The idea is that by tackling them first, you deal with the pressure and anxiety that builds up and prevents you from getting anything done—whether we’re talking about big or small tasks. Leo Babauta is a proponent of this Big Rocks method.
Approach #2 Tackling the Tasks You Can Get Done Quickly and Easily, with Minimal Effort
Proponents of this method believe that by tackling the small fries first, you’ll have less noise distracting you from the periphery of your consciousness.
If you believe in getting your email read and responded to, making phone calls and getting Google Reader zeroed before you dive into the high-yield work, you’re a proponent of this method. I suppose you could say Getting Things Done (GTD) encourages this sort of method, since the methodology advises followers to tackle tasks that can be completed within two minutes, right there and then.
Figure out Your Approach for Prioritization
My own approach is perhaps a mixture of the two.
I’ll write out my daily task list and draw little priority stars next to the three items I need to get done that day. They don’t need to be big tasks, but nine times out of ten, they are.
Smaller tasks are rarely important enough to warrant a star in the first place; I can always get away without even checking my inbox until the next day if I’m swamped, and the people who need to get in touch with me super quickly know how.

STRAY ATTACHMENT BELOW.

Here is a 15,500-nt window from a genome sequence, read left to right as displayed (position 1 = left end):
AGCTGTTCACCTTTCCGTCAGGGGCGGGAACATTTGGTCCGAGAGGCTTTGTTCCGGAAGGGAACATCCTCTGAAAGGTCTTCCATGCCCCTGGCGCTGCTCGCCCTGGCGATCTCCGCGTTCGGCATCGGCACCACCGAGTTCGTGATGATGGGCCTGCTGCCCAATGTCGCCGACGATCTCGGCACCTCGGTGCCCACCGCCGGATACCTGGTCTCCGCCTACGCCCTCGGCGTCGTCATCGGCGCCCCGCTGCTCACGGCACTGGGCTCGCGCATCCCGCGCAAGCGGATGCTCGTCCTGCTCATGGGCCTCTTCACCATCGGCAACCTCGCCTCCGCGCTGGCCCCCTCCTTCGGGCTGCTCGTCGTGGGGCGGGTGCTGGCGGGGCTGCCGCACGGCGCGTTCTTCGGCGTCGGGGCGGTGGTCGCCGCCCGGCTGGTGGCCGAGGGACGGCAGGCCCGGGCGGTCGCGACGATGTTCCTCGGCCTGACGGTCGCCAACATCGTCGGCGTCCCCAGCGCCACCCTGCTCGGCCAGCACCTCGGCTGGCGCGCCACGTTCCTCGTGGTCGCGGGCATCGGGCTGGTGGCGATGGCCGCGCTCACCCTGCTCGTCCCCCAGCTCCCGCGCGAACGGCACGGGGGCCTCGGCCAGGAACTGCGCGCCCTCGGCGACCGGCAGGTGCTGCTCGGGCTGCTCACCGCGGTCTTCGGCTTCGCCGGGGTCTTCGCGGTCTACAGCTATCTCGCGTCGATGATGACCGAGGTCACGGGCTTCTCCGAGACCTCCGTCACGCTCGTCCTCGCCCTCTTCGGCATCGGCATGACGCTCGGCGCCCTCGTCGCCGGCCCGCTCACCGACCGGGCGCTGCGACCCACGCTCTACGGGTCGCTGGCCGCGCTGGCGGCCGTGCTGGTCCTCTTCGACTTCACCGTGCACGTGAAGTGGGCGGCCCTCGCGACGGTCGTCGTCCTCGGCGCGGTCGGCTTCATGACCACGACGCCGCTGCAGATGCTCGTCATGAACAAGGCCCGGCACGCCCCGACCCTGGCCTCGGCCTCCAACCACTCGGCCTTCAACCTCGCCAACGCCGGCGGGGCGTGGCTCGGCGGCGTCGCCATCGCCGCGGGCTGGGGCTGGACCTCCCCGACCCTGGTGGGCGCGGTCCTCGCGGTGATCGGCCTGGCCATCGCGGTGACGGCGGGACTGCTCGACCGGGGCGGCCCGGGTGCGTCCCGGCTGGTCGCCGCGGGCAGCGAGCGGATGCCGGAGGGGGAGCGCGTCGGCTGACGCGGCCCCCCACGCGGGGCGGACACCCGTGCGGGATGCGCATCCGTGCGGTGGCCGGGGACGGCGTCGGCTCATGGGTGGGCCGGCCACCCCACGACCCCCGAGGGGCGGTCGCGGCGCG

But I’m not recommending my system of prioritization to you. I’m also not saying that mine is better than Leo’s Big Rocks method, and I’m not saying it’s better than the “if it can be done quickly, do it first” method either.
The thing with prioritization is that knowing when to do what relies very much on you and the way you work. Some people need to get some small work done to find a sense of accomplishment and clarity that allows them to focus on and tackle bigger items. Others need to deal with the big tasks or they’ll get caught up in the busywork of the day and never move on, especially when that Google Reader count just refuses to get zeroed (personally, I recommend the Mark All As Read button—I use it most days!).
I’m in between, because my own patterns can be all over the place. Some days I will be ready to rip into massive projects at 7AM. Other times I’ll feel the need to zero every inbox I have and clean up the papers on my desk before I can focus on anything serious. I also know that my peak, efficient working time doesn’t come at 11AM or 3PM or some specific time like it does for many people, but I have several peaks divided by a few troughs. I can feel what’s coming on when and try to keep my schedule liquid enough that I can adapt.